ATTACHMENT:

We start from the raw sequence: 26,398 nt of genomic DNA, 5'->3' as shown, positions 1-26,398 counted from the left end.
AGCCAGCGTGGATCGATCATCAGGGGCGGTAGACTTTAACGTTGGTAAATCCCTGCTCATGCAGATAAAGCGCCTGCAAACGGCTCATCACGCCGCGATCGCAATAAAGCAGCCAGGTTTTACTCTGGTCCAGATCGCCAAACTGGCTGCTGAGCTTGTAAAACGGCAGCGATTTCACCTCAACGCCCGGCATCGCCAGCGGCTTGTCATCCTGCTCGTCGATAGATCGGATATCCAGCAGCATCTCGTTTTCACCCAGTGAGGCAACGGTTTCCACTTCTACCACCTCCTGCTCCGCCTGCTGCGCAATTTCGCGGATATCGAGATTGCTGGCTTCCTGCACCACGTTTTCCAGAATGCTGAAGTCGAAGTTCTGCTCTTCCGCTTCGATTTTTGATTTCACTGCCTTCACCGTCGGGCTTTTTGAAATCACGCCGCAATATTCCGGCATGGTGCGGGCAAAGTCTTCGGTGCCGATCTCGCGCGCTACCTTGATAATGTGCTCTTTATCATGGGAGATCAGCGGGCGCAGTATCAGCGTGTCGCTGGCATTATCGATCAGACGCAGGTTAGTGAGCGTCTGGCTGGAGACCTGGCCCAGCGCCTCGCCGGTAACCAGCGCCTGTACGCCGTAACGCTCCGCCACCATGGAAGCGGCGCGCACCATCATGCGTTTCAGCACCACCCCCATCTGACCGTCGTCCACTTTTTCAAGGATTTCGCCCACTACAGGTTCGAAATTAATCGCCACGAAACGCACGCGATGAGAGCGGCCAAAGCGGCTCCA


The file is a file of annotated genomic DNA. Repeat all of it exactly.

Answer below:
We start from the raw sequence: 26,398 nt of genomic DNA, 5'->3' as shown, positions 1-26,398 counted from the left end.
AGCCAGCGTGGATCGATCATCAGGGGCGGTAGACTTTAACGTTGGTAAATCCCTGCTCATGCAGATAAAGCGCCTGCAAACGGCTCATCACGCCGCGATCGCAATAAAGCAGCCAGGTTTTACTCTGGTCCAGATCGCCAAACTGGCTGCTGAGCTTGTAAAACGGCAGCGATTTCACCTCAACGCCCGGCATCGCCAGCGGCTTGTCATCCTGCTCGTCGATAGATCGGATATCCAGCAGCATCTCGTTTTCACCCAGTGAGGCAACGGTTTCCACTTCTACCACCTCCTGCTCCGCCTGCTGCGCAATTTCGCGGATATCGAGATTGCTGGCTTCCTGCACCACGTTTTCCAGAATGCTGAAGTCGAAGTTCTGCTCTTCCGCTTCGATTTTTGATTTCACTGCCTTCACCGTCGGGCTTTTTGAAATCACGCCGCAATATTCCGGCATGGTGCGGGCAAAGTCTTCGGTGCCGATCTCGCGCGCTACCTTGATAATGTGCTCTTTATCATGGGAGATCAGCGGGCGCAGTATCAGCGTGTCGCTGGCATTATCGATCAGACGCAGGTTAGTGAGCGTCTGGCTGGAGACCTGGCCCAGCGCCTCGCCGGTAACCAGCGCCTGTACGCCGTAACGCTCCGCCACCATGGAAGCGGCGCGCACCATCATGCGTTTCAGCACCACCCCCATCTGACCGTCGTCCACTTTTTCAAGGATTTCGCCCACTACAGGTTCGAAATTAATCGCCACGAAACGCACGCGATGAGAGCGGCCAAAGCGGCTCCA